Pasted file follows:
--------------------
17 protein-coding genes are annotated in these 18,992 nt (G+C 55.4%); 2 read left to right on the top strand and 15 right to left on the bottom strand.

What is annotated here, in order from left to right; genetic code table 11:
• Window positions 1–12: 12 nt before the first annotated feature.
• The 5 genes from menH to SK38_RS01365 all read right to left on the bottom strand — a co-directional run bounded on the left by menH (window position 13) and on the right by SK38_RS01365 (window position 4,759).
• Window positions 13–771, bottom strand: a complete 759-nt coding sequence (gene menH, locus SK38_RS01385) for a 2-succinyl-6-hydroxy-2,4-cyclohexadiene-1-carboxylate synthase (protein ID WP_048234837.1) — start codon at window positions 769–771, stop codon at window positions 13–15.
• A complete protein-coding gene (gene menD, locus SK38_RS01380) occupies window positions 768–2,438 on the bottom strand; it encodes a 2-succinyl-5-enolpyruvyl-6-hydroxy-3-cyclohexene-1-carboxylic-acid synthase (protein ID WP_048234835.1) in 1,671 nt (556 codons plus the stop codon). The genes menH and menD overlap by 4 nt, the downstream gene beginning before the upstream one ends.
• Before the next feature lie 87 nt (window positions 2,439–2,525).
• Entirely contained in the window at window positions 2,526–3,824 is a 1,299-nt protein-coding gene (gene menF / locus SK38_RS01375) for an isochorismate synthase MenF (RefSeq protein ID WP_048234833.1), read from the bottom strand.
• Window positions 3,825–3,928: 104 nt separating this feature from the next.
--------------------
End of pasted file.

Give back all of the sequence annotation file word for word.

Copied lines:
17 protein-coding genes are annotated in these 18,992 nt (G+C 55.4%); 2 read left to right on the top strand and 15 right to left on the bottom strand.

What is annotated here, in order from left to right; genetic code table 11:
• Window positions 1–12: 12 nt before the first annotated feature.
• The 5 genes from menH to SK38_RS01365 all read right to left on the bottom strand — a co-directional run bounded on the left by menH (window position 13) and on the right by SK38_RS01365 (window position 4,759).
• Window positions 13–771, bottom strand: a complete 759-nt coding sequence (gene menH, locus SK38_RS01385) for a 2-succinyl-6-hydroxy-2,4-cyclohexadiene-1-carboxylate synthase (protein ID WP_048234837.1) — start codon at window positions 769–771, stop codon at window positions 13–15.
• A complete protein-coding gene (gene menD, locus SK38_RS01380) occupies window positions 768–2,438 on the bottom strand; it encodes a 2-succinyl-5-enolpyruvyl-6-hydroxy-3-cyclohexene-1-carboxylic-acid synthase (protein ID WP_048234835.1) in 1,671 nt (556 codons plus the stop codon). The genes menH and menD overlap by 4 nt, the downstream gene beginning before the upstream one ends.
• Before the next feature lie 87 nt (window positions 2,439–2,525).
• Entirely contained in the window at window positions 2,526–3,824 is a 1,299-nt protein-coding gene (gene menF / locus SK38_RS01375) for an isochorismate synthase MenF (RefSeq protein ID WP_048234833.1), read from the bottom strand.
• Window positions 3,825–3,928: 104 nt separating this feature from the next.